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The magician, disguised as a Brahman, visits the king of Babylon, from a Tuti-nama (Tales of a Parrot): Thirty-fifth Night

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June 30, 1556
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People
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Akbar 1556–1605

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The magician, disguised as a Brahman, visits the king of Babylon, from a Tuti-nama (Tales of a Parrot): Thirty-fifth Night c. 1560 Part of a set. See all set records Mughal India, reign of Akbar (1556–1605) Gum tempera, ink, and gold on paper Overall: 20.3 x 14 cm (8 x 5 1/2 in.); Painting only: 12.5 x 10.1 cm (4 15/16 x 4 in.) Gift of Mrs. A. Dean Perry 1962.279.232.b DID YOU KNOW? The transformed Brahman, who is in the form of the woman, carries a magical bead in his mouth. DESCRIPTION The king of Babylon, seated on a throne, receives the Brahman in the form of a woman and the magician in the form of a Brahman. The king agrees to keep the woman (the transformed Brahman) temporarily in his harem as a favor to the Brahman (the disguised magician). Scholars have identified this image as a portrait of Akbar, the third Mughal emperor of India, and the commissioner of this manuscript. He is thought to be identifying himself as the king of Babylon, regarded in the Islamic world as an ancient center of power and culture. In this story, however, the king fell victim to the trickery of his own daughter, her lover, and the magician, making one wonder why Akbar would choose to portray himself in this guise. The identification of this image as a portrait of Akbar remains unresolved. PROVENANCE Estate of Breckenridge Long, Bowie, MD, 1959; Harry Burke Antiques, Philadelphia, PA; Bernard Brown, Milwaukee, WI; EXHIBITION HISTORY Indian Gallery 242 Rotation – April-November 2018. The Cleveland Museum of Art (organizer) (April 2-November 18, 2018).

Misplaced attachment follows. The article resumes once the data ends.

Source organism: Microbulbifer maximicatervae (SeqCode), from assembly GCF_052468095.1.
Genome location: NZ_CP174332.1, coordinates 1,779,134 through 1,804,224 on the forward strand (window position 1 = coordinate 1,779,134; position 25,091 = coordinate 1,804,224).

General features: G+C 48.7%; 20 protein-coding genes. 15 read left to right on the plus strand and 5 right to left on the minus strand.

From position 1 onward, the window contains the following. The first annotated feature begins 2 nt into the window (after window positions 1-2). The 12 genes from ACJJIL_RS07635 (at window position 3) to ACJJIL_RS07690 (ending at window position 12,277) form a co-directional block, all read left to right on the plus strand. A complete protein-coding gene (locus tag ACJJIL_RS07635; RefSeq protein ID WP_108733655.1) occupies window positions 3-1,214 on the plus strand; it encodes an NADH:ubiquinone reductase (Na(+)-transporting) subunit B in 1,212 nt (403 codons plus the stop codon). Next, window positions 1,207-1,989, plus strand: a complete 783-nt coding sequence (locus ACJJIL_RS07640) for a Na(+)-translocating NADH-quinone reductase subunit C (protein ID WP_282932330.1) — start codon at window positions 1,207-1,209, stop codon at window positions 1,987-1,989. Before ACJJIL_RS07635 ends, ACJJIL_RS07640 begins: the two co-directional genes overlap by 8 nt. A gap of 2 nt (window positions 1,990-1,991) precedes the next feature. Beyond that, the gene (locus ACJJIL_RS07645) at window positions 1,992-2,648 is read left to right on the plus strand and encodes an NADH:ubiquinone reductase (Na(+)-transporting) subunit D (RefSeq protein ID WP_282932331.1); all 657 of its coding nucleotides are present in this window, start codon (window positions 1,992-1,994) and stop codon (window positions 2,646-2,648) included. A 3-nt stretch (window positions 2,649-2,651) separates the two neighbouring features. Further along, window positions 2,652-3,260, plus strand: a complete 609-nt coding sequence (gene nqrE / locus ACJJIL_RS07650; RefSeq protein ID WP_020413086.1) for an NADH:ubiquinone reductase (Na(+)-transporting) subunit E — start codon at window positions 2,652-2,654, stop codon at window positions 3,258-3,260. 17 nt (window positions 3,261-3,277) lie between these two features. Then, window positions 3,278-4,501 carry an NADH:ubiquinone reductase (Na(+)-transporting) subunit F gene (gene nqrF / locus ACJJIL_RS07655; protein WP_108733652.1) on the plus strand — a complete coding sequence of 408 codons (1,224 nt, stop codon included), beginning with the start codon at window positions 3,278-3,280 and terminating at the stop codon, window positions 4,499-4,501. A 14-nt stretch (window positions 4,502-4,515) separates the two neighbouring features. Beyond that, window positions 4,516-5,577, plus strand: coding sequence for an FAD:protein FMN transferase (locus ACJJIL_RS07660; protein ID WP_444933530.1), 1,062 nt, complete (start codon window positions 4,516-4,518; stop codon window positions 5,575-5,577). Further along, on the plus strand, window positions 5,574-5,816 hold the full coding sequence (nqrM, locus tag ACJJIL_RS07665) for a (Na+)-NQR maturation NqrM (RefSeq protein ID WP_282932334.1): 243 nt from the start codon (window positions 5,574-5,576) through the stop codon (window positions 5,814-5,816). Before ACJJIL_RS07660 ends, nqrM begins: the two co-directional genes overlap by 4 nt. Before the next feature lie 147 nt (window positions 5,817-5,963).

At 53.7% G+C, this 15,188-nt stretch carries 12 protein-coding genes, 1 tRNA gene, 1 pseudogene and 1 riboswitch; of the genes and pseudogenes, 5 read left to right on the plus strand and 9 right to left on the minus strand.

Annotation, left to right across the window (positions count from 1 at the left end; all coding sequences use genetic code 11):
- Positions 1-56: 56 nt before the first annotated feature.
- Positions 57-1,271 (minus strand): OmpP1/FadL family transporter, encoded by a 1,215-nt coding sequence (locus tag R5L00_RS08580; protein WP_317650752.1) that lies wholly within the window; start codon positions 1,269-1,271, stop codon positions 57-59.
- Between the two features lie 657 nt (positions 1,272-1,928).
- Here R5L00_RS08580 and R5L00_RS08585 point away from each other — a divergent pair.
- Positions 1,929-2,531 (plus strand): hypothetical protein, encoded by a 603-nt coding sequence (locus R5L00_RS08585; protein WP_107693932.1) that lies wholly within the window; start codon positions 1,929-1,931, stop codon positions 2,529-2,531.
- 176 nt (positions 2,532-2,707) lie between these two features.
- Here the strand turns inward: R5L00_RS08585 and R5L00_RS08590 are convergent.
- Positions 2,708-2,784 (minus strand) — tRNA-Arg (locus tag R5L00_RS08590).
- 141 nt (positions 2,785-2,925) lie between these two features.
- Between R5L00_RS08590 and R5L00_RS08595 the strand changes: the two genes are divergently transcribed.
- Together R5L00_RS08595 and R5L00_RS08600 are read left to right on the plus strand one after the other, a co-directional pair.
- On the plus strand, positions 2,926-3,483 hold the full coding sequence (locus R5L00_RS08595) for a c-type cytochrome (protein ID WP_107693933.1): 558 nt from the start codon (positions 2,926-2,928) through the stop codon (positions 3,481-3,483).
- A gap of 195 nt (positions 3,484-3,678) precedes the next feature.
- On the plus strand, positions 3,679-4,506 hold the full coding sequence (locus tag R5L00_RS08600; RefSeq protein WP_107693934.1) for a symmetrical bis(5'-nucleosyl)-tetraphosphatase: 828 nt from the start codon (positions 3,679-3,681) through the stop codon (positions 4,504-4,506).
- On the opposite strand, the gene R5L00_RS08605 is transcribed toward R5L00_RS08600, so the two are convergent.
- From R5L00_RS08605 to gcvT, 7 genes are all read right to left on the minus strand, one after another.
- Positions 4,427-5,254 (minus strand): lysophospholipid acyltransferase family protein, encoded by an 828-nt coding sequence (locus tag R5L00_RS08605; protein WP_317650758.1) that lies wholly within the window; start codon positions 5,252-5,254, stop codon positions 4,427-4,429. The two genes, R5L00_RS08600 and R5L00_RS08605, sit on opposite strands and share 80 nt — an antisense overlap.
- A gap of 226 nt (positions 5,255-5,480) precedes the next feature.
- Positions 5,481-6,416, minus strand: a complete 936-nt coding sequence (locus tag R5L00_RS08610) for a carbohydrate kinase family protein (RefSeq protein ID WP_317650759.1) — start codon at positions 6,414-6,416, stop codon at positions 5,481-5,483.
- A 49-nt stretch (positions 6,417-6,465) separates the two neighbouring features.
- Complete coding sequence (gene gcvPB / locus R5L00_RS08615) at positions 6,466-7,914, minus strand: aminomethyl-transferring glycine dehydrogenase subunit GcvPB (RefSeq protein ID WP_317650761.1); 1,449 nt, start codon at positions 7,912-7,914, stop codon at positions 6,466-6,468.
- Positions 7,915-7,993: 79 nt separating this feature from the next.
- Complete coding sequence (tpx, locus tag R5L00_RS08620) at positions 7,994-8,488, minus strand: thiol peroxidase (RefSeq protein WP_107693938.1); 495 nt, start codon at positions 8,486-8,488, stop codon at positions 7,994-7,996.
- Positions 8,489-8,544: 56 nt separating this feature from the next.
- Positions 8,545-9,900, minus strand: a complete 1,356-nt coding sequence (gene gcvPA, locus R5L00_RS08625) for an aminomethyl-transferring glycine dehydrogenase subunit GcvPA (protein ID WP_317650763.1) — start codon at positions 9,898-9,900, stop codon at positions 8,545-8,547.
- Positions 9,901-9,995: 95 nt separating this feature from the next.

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Ismail Mazari

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Very good information.

MUGHAL IMAGES

The Mughal Images immediately took a much greater interest in realistic portraiture than was typical of Persian miniatures. Animals and plants were the main subject of many miniatures for albums and were more realistically depicted. To upload your images click here.

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